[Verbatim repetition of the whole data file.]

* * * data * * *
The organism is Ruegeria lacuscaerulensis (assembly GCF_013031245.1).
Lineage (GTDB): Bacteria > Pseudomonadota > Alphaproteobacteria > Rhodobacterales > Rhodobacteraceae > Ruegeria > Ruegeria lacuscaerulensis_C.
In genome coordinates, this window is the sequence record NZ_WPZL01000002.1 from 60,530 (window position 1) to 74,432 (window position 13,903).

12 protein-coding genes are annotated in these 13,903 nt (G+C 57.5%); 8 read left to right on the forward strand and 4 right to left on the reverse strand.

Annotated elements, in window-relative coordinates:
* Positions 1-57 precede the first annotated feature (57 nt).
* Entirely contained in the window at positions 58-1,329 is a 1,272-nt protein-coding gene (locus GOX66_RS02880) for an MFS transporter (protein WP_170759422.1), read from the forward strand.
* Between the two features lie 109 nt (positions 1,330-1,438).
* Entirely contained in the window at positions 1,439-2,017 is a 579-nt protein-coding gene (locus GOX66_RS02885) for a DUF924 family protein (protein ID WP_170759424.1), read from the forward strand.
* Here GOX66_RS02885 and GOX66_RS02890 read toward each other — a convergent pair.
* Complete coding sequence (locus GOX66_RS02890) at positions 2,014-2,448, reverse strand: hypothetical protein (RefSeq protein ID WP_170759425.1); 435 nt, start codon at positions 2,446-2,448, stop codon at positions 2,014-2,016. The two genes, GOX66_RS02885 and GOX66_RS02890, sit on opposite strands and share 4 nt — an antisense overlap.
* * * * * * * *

The organism is Ruegeria lacuscaerulensis (assembly GCF_013031245.1).
Lineage (GTDB): Bacteria > Pseudomonadota > Alphaproteobacteria > Rhodobacterales > Rhodobacteraceae > Ruegeria > Ruegeria lacuscaerulensis_C.
In genome coordinates, this window is the sequence record NZ_WPZL01000002.1 from 60,530 (window position 1) to 74,432 (window position 13,903).

12 protein-coding genes are annotated in these 13,903 nt (G+C 57.5%); 8 read left to right on the forward strand and 4 right to left on the reverse strand.

Annotated elements, in window-relative coordinates:
* Positions 1-57 precede the first annotated feature (57 nt).
* Entirely contained in the window at positions 58-1,329 is a 1,272-nt protein-coding gene (locus GOX66_RS02880) for an MFS transporter (protein WP_170759422.1), read from the forward strand.
* Between the two features lie 109 nt (positions 1,330-1,438).
* Entirely contained in the window at positions 1,439-2,017 is a 579-nt protein-coding gene (locus GOX66_RS02885) for a DUF924 family protein (protein ID WP_170759424.1), read from the forward strand.
* Here GOX66_RS02885 and GOX66_RS02890 read toward each other — a convergent pair.
* Complete coding sequence (locus GOX66_RS02890) at positions 2,014-2,448, reverse strand: hypothetical protein (RefSeq protein ID WP_170759425.1); 435 nt, start codon at positions 2,446-2,448, stop codon at positions 2,014-2,016. The two genes, GOX66_RS02885 and GOX66_RS02890, sit on opposite strands and share 4 nt — an antisense overlap.